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Research Papers

Effect of FreeStream Velocity Definition on Boundary Layer Thickness and Losses in Centrifugal Compressors

[+] Author and Article Information
Jonna Tiainen

Laboratory of Fluid Dynamics,
LUT School of Energy Systems,
Lappeenranta University of Technology,
Lappeenranta 53851, Finland
e-mail: jonna.tiainen@lut.fi

Ahti Jaatinen-Värri, Aki Grönman, Teemu Turunen-Saaresti, Jari Backman

Laboratory of Fluid Dynamics,
LUT School of Energy Systems,
Lappeenranta University of Technology,
Lappeenranta 53851, Finland

1Corresponding author.

Contributed by the International Gas Turbine Institute (IGTI) of ASME for publication in the JOURNAL OF TURBOMACHINERY. Manuscript received October 21, 2017; final manuscript received November 7, 2017; published online February 27, 2018. Editor: Kenneth Hall.

J. Turbomach 140(5), 051003 (Feb 27, 2018) (11 pages) Paper No: TURBO-17-1192; doi: 10.1115/1.4038872 History: Received October 21, 2017; Revised November 07, 2017

The estimation of boundary layer losses requires the accurate specification of the freestream velocity, which is not straightforward in centrifugal compressor blade passages. This challenge stems from the jet-wake flow structure, where the freestream velocity between the blades cannot be clearly specified. In addition, the relative velocity decreases due to adverse pressure gradient. Therefore, the common assumption of a single freestream velocity over the blade surface might not be valid in centrifugal compressors. Generally in turbomachinery, the losses in the blade cascade boundary layers are estimated, e.g., with different loss coefficients, but they often rely on the assumption of a uniform flow field between the blades. To give guidelines for the estimation of the mentioned losses in highly distorted centrifugal compressor flow fields, this paper discusses the difficulties in the calculation of the boundary layer thickness in the compressor blade passages, compares different freestream velocity definitions, and demonstrates their effect on estimated boundary layer losses. Additionally, a hybrid method is proposed to overcome the challenges of defining a boundary layer in centrifugal compressors.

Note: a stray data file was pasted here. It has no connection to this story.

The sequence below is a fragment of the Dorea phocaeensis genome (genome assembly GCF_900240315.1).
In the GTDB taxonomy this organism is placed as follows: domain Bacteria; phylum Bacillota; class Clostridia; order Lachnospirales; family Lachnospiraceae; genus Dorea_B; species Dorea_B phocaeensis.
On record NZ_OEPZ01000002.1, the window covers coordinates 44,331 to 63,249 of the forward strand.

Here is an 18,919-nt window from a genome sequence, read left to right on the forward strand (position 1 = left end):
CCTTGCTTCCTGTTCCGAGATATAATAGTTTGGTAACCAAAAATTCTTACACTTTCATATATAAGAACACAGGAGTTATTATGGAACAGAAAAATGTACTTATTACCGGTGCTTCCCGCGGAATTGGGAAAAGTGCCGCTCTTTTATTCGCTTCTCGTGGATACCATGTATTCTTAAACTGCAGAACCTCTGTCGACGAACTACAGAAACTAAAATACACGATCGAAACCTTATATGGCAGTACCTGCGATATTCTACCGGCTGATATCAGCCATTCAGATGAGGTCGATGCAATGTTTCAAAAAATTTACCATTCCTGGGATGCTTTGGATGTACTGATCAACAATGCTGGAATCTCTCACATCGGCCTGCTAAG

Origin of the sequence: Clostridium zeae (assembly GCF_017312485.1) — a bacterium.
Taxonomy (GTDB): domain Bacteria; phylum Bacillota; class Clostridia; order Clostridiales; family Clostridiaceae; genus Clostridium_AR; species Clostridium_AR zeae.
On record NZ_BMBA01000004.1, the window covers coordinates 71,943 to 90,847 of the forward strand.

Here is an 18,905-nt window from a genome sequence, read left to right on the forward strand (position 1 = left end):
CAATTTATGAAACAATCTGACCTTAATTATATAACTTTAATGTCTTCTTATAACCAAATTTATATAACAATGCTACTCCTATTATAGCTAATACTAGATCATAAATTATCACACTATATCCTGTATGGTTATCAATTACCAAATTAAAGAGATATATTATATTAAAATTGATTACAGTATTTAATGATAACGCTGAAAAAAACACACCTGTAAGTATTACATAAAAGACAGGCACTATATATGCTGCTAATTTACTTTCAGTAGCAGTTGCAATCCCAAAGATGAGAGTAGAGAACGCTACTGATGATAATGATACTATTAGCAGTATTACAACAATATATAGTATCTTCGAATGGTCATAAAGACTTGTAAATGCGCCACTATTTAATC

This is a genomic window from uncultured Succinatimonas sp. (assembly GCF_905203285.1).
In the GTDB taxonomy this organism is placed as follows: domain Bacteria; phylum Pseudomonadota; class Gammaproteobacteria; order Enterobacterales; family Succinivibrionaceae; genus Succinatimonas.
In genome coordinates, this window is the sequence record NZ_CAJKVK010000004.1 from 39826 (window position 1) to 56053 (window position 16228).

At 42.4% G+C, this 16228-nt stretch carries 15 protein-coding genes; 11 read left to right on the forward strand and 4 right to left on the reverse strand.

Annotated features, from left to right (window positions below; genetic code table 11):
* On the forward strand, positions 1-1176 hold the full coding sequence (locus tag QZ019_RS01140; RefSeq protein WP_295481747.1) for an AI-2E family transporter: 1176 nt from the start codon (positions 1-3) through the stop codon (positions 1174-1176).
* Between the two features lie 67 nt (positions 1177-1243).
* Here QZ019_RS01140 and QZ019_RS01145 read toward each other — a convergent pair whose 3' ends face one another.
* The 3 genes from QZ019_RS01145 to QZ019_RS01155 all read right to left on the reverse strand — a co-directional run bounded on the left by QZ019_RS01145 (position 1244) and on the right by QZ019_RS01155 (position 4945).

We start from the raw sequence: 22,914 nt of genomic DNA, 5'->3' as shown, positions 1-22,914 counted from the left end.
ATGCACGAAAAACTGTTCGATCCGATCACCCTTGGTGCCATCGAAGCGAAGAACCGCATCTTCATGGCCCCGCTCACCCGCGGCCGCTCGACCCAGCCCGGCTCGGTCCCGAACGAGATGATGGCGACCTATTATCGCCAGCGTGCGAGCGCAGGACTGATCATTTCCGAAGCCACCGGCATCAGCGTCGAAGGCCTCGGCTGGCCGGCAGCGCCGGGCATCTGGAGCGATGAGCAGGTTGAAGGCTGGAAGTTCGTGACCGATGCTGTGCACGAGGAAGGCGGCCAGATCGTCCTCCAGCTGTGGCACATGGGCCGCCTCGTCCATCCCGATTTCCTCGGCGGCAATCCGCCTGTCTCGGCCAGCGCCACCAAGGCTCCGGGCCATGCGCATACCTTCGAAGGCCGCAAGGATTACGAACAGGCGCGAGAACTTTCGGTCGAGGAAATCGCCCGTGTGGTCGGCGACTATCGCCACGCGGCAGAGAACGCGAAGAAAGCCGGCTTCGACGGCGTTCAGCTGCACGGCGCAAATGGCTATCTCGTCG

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Figures

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Fig. 1

Schematic presentation of the pitchwise idealized symmetrical and typical centrifugal compressor velocity profiles

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Fig. 2

Dimensionless compressor map for both compressors

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Fig. 3

Normalized relative velocity distribution in the blade passage of the compressor with splitter blades (design point, midspan)

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Fig. 4

Normalized relative velocity distribution in the blade passage of the compressor without splitter blades (peak efficiency point, midspan)

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Fig. 5

Observation locations along the meridional direction from the FB LE to the TE

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Fig. 6

Boundary layer thickness on the FBPS of the compressor with splitter blades (design point, midspan)

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Fig. 7

Boundary layer thickness on the splitter blade pressure side (SBPS) of the compressor with splitter blades (design point, midspan)

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Fig. 8

Boundary layer thickness on the FBPS of the compressor without splitter blades (peak efficiency point, midspan)

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Fig. 9

Boundary layer thickness on the FBSS of the compressor without splitter blades (peak efficiency point, midspan)

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Fig. 10